Hands On StudioLive Follow-Up (The Software)
by, 04-22-2011 at 05:52 PM (519 Views)
OK, so here we are about a month later, and I've had a few hours here and there every week to keep pushing this StudioLive 24.4.2 to it's limits. I'll have more on the mixer itself at the end, but I was especially interested in how the PreSonus recording software integrated with the hardware. I have a lot of church clients who would/could benefit from easy recording software - and not just for the obvious reasons. Since so many of them rely on volunteers to run their sound (who have the best of intentions, but often very little experience), I was hoping the Capture software was going to be good. There's absolutely no substitute for hands-on learning. So with the SL and the software my thinking was, 'wouldn't it be nice if they could record their own band at rehearsal and then have the opportunity to come in sometime when the building is empty and just practice the craft of mixing?' Most of them have a computer or two in the sound-booth anyway.
Well I was in no mood to move my G5 tower and there's just no place on (or near) this desk for an SL24 - so let's try one of the laptops. The first laptop I tried [ Windows XP / Core 2 Duo / Dual 1.6GHz / 1GB RAM / 120GB 5400rpm HD / with FW400 card in the expansion slot ] was not up to the challenge. It was not purchased for A/V work so I expected it to be borderline at best, but as it turns out it was completely unusable. It never completely locked up, but it was slow glitchy jerky hell. Probably a faster drive, more RAM and everything else streamlined might get it up to passable. My son uses that laptop for school so the full JackAttack isn't practical.
The other laptop, an old-faithful Mac Powerbook Titanium, won't run a new enough version of OSX. The PreSonus Capture and StudioOne software require OSX 10.5 and up, the trusty old Powerbook can't go beyond OSX 10.4.11 due to chip limitations.
So, it was time for a new(er) MacBook Pro with an Intel chip so I could catch up with the times. [ OSX 10.6 / Core 2 Duo / Dual 2.2 GHz / 4GB RAM / 200GB 7200rpm drive. ] Well with a proper computer from this decade, and a FW400 cable the Capture software works like a charm. Seriously, it couldn't be faster or easier. It worked exactly like they say, 'two clicks" is all it takes to engage 24 tracks and start recording. And I was pleased to find that the Capture session opens seamlessly in the StudioOne software - no conversion or any extra importing necessary.
I'm still on the fence with the StudioOne software. No big surprises in the way the DAW part of it works. Some features don't behave like what I'm used to, and others are definitely an improvement over those old methods. I still have trouble navigating the timeline. As a longtime Pro Tools LE user, I'm trying to give myself enough time to relearn a new set of tools and shortcuts. At this point navigation and precision cursor alignment seems harder than it needs to be. Again, I'm willing to write a certain amount of that off to the inversely proportional age of the dog and the trick. But performance-wise tracking / mixing a full 24 tracks barely taxes the computer beyond 10%-15% according to the DAW's performance meter.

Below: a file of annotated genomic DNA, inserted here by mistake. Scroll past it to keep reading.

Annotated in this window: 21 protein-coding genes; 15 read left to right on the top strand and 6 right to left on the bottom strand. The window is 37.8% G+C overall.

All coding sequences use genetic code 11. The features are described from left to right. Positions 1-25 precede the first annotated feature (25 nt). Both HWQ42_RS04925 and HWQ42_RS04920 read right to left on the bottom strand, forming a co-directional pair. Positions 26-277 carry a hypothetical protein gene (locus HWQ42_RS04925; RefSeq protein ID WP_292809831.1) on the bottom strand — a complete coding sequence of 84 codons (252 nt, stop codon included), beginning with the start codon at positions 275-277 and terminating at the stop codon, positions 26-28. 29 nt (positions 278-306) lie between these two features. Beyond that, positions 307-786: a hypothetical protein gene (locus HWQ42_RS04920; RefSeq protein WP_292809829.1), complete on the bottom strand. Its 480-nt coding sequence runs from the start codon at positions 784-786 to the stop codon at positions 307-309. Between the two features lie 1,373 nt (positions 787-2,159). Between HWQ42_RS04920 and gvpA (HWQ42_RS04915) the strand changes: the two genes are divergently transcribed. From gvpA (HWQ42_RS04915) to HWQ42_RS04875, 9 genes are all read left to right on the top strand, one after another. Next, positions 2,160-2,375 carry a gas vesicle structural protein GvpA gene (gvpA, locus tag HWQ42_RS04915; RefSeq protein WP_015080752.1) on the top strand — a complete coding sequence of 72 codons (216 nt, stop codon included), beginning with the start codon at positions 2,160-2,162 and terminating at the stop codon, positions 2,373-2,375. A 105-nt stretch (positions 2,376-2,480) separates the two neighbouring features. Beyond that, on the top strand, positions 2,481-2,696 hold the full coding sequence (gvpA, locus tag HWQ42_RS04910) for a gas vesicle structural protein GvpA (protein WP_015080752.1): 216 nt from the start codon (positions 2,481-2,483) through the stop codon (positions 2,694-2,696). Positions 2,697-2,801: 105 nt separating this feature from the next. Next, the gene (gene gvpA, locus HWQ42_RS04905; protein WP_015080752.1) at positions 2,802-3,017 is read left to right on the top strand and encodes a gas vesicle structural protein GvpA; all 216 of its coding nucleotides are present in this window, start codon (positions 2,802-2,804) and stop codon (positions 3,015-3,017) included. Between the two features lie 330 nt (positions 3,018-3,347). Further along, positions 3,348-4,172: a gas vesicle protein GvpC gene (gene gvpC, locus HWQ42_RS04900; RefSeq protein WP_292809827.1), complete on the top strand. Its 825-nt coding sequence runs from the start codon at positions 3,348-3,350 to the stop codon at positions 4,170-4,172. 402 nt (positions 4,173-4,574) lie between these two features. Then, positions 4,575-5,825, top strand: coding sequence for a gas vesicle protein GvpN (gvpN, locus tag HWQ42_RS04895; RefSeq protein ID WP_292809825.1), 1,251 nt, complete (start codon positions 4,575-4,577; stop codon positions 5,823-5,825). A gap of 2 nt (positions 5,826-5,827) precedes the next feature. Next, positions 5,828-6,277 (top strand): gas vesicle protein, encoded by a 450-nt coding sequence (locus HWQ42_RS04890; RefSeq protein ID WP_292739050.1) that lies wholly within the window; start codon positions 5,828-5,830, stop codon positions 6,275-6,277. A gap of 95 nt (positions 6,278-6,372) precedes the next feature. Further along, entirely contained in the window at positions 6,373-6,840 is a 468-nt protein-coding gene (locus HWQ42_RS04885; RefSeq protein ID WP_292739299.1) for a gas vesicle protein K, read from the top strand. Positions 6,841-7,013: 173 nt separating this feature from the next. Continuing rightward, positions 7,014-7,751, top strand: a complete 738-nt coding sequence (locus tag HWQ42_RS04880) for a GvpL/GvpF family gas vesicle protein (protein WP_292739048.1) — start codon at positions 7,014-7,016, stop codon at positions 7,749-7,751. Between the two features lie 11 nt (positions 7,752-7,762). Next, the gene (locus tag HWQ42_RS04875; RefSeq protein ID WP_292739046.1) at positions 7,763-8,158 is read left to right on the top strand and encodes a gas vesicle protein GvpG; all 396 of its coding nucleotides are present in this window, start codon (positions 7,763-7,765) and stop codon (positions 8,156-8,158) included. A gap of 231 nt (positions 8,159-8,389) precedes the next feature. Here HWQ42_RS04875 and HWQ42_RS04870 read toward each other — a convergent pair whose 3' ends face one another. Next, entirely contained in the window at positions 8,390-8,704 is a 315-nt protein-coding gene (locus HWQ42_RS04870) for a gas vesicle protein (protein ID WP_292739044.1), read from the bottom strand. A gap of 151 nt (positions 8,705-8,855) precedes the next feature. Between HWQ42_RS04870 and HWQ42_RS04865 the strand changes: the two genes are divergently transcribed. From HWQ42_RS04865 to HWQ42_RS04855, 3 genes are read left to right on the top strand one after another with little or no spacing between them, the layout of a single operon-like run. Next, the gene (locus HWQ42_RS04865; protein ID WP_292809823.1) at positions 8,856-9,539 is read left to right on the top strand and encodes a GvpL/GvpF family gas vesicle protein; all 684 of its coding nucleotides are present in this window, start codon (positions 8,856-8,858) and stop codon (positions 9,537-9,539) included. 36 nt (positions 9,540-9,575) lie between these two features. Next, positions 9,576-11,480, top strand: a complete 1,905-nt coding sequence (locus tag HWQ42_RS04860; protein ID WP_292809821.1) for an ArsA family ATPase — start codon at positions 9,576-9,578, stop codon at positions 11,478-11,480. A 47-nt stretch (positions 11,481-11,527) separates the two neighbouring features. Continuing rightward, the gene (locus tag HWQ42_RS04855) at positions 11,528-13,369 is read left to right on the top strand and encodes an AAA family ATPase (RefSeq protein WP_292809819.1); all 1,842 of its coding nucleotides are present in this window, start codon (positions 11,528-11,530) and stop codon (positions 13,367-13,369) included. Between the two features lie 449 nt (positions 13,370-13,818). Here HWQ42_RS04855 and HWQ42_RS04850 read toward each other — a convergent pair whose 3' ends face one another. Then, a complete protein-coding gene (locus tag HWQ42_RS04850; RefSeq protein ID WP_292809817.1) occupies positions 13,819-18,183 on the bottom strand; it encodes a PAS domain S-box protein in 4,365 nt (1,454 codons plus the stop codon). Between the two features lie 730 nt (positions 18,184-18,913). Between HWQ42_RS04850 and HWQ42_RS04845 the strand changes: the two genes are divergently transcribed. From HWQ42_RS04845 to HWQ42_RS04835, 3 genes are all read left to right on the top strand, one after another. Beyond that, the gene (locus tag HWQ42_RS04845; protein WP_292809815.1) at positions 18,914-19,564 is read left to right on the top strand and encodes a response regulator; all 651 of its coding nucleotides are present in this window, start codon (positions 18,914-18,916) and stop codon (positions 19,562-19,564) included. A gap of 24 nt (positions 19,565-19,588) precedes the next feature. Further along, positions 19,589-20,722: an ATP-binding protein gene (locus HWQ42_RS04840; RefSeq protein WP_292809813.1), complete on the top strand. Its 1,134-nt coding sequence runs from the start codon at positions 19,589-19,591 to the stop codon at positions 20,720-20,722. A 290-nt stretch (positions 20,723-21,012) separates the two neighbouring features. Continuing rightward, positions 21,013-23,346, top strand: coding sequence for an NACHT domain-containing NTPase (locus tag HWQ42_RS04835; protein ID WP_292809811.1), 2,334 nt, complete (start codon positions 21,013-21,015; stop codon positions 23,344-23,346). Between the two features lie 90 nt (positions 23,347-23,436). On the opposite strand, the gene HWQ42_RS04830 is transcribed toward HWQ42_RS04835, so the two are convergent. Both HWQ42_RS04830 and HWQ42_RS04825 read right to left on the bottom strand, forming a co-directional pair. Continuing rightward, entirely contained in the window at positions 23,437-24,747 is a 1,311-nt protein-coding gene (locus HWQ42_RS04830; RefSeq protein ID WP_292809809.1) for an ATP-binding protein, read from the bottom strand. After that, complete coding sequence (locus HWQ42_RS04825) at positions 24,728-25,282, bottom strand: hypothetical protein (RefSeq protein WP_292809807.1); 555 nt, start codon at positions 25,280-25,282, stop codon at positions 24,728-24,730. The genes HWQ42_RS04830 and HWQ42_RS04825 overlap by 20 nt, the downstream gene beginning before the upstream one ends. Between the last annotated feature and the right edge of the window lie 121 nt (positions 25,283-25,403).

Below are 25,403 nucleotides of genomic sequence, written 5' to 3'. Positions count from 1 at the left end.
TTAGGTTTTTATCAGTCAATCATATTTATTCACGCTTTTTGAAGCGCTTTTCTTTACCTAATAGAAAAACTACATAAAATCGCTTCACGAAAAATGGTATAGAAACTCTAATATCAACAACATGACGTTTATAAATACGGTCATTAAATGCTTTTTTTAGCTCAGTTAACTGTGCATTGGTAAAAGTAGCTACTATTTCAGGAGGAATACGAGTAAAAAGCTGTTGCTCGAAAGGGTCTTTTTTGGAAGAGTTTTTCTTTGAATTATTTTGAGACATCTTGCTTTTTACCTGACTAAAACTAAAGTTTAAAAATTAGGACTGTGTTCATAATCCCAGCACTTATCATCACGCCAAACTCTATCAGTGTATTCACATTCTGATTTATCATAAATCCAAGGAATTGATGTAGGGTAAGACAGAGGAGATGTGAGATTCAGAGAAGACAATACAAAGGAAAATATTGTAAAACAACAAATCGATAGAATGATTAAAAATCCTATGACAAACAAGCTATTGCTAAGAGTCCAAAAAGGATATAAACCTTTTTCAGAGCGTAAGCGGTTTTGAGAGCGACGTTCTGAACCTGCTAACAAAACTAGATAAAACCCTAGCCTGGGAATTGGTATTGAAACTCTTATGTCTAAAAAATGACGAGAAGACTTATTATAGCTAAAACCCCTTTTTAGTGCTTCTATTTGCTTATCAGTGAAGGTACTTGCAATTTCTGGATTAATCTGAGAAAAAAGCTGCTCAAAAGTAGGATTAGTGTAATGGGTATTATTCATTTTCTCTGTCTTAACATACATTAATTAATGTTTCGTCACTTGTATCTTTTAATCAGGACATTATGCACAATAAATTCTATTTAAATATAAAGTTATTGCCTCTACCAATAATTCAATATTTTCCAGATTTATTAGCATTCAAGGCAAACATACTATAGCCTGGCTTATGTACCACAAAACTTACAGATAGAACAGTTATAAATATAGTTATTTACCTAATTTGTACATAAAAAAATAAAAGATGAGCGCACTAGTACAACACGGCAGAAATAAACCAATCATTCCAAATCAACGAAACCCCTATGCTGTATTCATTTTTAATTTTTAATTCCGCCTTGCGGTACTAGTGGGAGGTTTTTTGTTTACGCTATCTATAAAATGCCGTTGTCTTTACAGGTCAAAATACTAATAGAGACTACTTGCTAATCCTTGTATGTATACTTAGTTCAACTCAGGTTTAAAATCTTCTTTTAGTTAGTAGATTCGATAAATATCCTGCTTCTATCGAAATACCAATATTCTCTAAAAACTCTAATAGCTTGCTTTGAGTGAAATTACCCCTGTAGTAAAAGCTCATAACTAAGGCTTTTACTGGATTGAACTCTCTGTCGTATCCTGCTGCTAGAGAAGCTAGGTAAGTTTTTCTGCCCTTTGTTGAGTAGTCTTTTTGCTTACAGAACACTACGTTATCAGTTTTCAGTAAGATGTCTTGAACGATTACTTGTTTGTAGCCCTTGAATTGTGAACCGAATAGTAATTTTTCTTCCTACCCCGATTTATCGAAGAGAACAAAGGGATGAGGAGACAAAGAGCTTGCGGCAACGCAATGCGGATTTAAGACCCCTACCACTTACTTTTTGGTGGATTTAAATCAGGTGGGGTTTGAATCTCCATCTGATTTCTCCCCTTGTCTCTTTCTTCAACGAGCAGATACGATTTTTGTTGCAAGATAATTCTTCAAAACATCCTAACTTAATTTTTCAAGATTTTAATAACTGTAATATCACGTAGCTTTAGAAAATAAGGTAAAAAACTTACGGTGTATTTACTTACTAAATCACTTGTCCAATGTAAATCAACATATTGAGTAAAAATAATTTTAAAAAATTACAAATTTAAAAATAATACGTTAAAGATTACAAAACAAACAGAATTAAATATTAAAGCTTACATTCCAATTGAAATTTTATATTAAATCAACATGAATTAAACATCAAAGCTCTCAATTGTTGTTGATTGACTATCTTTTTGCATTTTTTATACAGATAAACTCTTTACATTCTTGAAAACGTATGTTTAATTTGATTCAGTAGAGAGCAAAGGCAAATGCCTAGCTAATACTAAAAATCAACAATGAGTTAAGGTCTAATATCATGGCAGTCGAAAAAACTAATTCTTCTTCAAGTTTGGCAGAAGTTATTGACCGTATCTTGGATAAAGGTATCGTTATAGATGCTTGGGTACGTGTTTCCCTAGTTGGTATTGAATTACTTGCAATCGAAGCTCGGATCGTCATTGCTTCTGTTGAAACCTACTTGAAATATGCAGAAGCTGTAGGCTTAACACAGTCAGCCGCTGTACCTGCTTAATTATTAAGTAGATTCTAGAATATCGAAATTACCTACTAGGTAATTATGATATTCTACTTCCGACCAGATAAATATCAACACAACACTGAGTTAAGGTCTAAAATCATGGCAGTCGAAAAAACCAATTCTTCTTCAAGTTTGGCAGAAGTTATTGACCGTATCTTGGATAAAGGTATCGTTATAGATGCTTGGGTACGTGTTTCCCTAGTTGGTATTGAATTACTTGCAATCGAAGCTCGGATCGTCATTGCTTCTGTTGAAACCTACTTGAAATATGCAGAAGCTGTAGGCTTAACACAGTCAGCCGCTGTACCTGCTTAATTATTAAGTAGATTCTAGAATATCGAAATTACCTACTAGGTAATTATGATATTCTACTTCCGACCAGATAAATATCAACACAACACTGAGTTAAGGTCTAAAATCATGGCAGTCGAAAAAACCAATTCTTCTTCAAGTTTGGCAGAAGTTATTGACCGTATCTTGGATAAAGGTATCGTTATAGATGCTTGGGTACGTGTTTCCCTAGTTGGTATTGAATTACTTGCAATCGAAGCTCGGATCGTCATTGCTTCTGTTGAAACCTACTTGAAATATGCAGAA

The plug-ins were a pleasant surprise (especially compared to the almost useless stock Digi plugs that used to come with PT LE). I don't think I've used all of them yet, but so far they've been sonically good, visually easy to interpret, and logically laid out.
Now to revisit the mixer..... like Bigtree - I'm still thoroughly impressed! The one thing I'd be curious to know if Chris has noticed any accumulated self-noise. I've noticed that if I use more than a few dB of make-up gain in the compressors, there is measurable noise introduced when you start stacking them up. As stellar as the channel pre-amps and main outs are, they (and the insanely sensitive meters) are good enough to shine a spotlight on what I'm guessing are more common amps in the DSP compressor. So if I need much make-up gain, I've found it's better to get it from the channel pre-amp and readjust the gain-structure as necessary. Don't get me wrong the noise is VERY minimal. When the tracks are playing (either by analog input or Firewire input) the noise is completely drowned out by the slightest signal. It's not a noise generator by any means, but when you get a enough channels using make-up gain you'll see the (super sensitive) output meters flickering when there's no track playing. Re-tool the compressors / gains and the very, very slight hiss goes away and the meters quit jumping.
Still loving the mixer, just wondering if Bigtree or others have noticed this phenomenon.
Next step, take some of these Avalon, Sebatron, Focusrite Green-range pre's and try them in the inserts.